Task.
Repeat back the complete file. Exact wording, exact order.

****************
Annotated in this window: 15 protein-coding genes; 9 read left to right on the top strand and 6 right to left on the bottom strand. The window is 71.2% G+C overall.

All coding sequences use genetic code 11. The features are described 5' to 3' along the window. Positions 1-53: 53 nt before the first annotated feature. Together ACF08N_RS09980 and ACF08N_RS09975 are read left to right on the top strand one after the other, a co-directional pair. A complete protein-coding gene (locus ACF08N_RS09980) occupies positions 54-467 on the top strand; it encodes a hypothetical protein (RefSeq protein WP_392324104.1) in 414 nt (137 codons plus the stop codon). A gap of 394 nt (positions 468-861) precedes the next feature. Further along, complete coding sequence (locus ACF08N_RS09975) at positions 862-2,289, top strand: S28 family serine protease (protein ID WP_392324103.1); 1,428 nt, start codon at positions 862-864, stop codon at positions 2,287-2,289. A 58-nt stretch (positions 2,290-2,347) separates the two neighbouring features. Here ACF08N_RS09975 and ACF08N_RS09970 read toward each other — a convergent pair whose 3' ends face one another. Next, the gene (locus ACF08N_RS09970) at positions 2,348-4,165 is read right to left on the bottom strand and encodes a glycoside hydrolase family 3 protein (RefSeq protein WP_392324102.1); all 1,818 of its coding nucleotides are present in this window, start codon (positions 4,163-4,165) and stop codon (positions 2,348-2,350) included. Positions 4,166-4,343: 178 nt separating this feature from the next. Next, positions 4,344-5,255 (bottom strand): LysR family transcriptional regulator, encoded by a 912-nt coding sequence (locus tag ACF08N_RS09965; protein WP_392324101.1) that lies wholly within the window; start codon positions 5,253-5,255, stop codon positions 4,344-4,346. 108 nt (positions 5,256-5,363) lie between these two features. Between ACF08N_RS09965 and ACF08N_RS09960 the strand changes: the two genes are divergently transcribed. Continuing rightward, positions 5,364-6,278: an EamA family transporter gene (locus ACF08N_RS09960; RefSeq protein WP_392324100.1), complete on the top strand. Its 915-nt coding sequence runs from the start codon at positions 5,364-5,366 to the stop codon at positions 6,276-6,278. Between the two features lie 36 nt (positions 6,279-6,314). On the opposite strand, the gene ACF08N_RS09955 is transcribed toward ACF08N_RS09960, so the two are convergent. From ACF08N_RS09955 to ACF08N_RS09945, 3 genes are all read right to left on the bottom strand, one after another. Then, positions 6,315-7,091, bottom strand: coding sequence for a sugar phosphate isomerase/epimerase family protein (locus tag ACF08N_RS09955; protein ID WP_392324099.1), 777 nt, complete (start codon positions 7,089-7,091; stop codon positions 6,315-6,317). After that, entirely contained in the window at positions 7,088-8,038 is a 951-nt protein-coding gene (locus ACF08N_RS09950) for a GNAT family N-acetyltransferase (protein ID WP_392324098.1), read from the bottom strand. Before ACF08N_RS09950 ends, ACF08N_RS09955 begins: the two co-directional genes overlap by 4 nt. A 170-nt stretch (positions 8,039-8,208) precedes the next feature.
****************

Annotated in this window: 15 protein-coding genes; 9 read left to right on the top strand and 6 right to left on the bottom strand. The window is 71.2% G+C overall.

All coding sequences use genetic code 11. The features are described 5' to 3' along the window. Positions 1-53: 53 nt before the first annotated feature. Together ACF08N_RS09980 and ACF08N_RS09975 are read left to right on the top strand one after the other, a co-directional pair. A complete protein-coding gene (locus ACF08N_RS09980) occupies positions 54-467 on the top strand; it encodes a hypothetical protein (RefSeq protein WP_392324104.1) in 414 nt (137 codons plus the stop codon). A gap of 394 nt (positions 468-861) precedes the next feature. Further along, complete coding sequence (locus ACF08N_RS09975) at positions 862-2,289, top strand: S28 family serine protease (protein ID WP_392324103.1); 1,428 nt, start codon at positions 862-864, stop codon at positions 2,287-2,289. A 58-nt stretch (positions 2,290-2,347) separates the two neighbouring features. Here ACF08N_RS09975 and ACF08N_RS09970 read toward each other — a convergent pair whose 3' ends face one another. Next, the gene (locus ACF08N_RS09970) at positions 2,348-4,165 is read right to left on the bottom strand and encodes a glycoside hydrolase family 3 protein (RefSeq protein WP_392324102.1); all 1,818 of its coding nucleotides are present in this window, start codon (positions 4,163-4,165) and stop codon (positions 2,348-2,350) included. Positions 4,166-4,343: 178 nt separating this feature from the next. Next, positions 4,344-5,255 (bottom strand): LysR family transcriptional regulator, encoded by a 912-nt coding sequence (locus tag ACF08N_RS09965; protein WP_392324101.1) that lies wholly within the window; start codon positions 5,253-5,255, stop codon positions 4,344-4,346. 108 nt (positions 5,256-5,363) lie between these two features. Between ACF08N_RS09965 and ACF08N_RS09960 the strand changes: the two genes are divergently transcribed. Continuing rightward, positions 5,364-6,278: an EamA family transporter gene (locus ACF08N_RS09960; RefSeq protein WP_392324100.1), complete on the top strand. Its 915-nt coding sequence runs from the start codon at positions 5,364-5,366 to the stop codon at positions 6,276-6,278. Between the two features lie 36 nt (positions 6,279-6,314). On the opposite strand, the gene ACF08N_RS09955 is transcribed toward ACF08N_RS09960, so the two are convergent. From ACF08N_RS09955 to ACF08N_RS09945, 3 genes are all read right to left on the bottom strand, one after another. Then, positions 6,315-7,091, bottom strand: coding sequence for a sugar phosphate isomerase/epimerase family protein (locus tag ACF08N_RS09955; protein ID WP_392324099.1), 777 nt, complete (start codon positions 7,089-7,091; stop codon positions 6,315-6,317). After that, entirely contained in the window at positions 7,088-8,038 is a 951-nt protein-coding gene (locus ACF08N_RS09950) for a GNAT family N-acetyltransferase (protein ID WP_392324098.1), read from the bottom strand. Before ACF08N_RS09950 ends, ACF08N_RS09955 begins: the two co-directional genes overlap by 4 nt. A 170-nt stretch (positions 8,039-8,208) precedes the next feature.